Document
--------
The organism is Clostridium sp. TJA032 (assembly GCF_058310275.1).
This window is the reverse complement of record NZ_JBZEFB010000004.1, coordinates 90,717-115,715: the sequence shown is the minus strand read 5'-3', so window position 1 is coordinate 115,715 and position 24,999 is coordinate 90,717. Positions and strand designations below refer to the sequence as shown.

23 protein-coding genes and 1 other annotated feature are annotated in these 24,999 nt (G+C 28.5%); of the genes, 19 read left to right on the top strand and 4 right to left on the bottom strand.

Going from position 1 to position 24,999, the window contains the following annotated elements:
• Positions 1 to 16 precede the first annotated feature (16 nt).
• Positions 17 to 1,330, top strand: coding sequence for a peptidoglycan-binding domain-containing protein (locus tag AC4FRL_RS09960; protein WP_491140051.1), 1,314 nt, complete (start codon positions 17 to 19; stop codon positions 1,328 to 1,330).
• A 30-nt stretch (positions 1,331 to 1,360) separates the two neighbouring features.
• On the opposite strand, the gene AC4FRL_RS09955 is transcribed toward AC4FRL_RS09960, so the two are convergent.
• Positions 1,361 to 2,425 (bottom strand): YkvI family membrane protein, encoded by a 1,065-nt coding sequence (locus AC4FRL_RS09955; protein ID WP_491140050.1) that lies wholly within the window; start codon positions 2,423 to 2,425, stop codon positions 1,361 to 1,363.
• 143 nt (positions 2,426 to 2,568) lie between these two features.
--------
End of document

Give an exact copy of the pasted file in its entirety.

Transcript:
The organism is Clostridium sp. TJA032 (assembly GCF_058310275.1).
This window is the reverse complement of record NZ_JBZEFB010000004.1, coordinates 90,717-115,715: the sequence shown is the minus strand read 5'-3', so window position 1 is coordinate 115,715 and position 24,999 is coordinate 90,717. Positions and strand designations below refer to the sequence as shown.

23 protein-coding genes and 1 other annotated feature are annotated in these 24,999 nt (G+C 28.5%); of the genes, 19 read left to right on the top strand and 4 right to left on the bottom strand.

Going from position 1 to position 24,999, the window contains the following annotated elements:
• Positions 1 to 16 precede the first annotated feature (16 nt).
• Positions 17 to 1,330, top strand: coding sequence for a peptidoglycan-binding domain-containing protein (locus tag AC4FRL_RS09960; protein WP_491140051.1), 1,314 nt, complete (start codon positions 17 to 19; stop codon positions 1,328 to 1,330).
• A 30-nt stretch (positions 1,331 to 1,360) separates the two neighbouring features.
• On the opposite strand, the gene AC4FRL_RS09955 is transcribed toward AC4FRL_RS09960, so the two are convergent.
• Positions 1,361 to 2,425 (bottom strand): YkvI family membrane protein, encoded by a 1,065-nt coding sequence (locus AC4FRL_RS09955; protein ID WP_491140050.1) that lies wholly within the window; start codon positions 2,423 to 2,425, stop codon positions 1,361 to 1,363.
• 143 nt (positions 2,426 to 2,568) lie between these two features.